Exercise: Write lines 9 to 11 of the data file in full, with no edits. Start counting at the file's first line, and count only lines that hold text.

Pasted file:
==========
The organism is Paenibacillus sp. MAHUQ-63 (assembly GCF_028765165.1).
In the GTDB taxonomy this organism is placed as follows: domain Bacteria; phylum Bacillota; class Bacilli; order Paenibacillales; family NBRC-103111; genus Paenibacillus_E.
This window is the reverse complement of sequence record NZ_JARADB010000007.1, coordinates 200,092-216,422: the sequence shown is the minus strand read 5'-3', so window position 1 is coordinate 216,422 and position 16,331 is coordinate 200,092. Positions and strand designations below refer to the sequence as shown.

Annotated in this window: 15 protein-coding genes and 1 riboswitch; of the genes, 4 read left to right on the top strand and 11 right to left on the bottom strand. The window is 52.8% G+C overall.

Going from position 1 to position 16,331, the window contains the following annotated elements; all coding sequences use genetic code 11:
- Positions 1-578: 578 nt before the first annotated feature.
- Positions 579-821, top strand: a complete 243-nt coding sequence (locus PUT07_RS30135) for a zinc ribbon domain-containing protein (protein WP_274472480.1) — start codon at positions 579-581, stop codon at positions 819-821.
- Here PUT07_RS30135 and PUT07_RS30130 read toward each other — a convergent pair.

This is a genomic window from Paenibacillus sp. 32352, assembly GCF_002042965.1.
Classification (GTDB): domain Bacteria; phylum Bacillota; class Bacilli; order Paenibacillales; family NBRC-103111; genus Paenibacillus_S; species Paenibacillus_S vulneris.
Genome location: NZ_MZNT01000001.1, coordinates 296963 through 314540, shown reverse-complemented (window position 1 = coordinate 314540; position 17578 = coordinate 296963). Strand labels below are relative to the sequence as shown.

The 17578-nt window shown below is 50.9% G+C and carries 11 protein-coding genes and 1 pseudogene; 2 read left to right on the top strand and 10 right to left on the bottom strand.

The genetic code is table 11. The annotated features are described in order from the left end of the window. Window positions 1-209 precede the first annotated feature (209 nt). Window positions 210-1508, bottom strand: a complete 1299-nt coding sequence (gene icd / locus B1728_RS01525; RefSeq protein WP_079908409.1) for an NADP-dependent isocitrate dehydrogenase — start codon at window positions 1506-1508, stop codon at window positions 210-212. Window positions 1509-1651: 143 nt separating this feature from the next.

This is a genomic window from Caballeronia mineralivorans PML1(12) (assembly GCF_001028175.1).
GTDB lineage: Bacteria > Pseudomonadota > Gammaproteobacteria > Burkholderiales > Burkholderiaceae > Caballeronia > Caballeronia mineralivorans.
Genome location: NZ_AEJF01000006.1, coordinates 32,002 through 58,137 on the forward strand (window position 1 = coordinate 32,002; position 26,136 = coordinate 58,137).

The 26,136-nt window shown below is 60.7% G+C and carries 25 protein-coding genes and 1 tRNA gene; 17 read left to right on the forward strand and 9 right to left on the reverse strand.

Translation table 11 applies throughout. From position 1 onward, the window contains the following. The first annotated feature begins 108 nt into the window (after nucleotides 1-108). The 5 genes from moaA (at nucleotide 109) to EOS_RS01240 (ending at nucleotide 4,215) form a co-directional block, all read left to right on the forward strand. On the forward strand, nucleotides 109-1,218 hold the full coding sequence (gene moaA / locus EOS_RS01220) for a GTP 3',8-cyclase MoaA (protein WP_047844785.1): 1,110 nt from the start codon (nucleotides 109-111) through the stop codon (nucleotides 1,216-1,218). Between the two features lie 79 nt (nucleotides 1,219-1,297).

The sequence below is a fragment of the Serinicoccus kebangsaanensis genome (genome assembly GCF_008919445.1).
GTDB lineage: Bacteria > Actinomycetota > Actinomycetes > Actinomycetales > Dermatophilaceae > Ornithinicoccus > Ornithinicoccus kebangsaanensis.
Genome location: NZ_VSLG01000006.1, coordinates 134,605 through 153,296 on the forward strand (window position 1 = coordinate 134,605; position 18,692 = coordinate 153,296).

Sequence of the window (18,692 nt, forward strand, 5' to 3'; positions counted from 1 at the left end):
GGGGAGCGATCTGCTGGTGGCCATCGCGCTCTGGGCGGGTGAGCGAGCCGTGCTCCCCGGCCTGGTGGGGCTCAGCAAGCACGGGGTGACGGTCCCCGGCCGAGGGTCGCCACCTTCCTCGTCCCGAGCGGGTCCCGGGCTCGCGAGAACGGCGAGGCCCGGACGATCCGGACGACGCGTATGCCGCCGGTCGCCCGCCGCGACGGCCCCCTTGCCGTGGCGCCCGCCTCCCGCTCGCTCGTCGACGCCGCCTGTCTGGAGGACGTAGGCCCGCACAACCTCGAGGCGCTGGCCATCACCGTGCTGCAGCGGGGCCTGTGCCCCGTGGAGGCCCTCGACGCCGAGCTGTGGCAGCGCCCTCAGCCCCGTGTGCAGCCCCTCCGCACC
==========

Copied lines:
This is a genomic window from Paenibacillus sp. 32352, assembly GCF_002042965.1.
Classification (GTDB): domain Bacteria; phylum Bacillota; class Bacilli; order Paenibacillales; family NBRC-103111; genus Paenibacillus_S; species Paenibacillus_S vulneris.
Genome location: NZ_MZNT01000001.1, coordinates 296963 through 314540, shown reverse-complemented (window position 1 = coordinate 314540; position 17578 = coordinate 296963). Strand labels below are relative to the sequence as shown.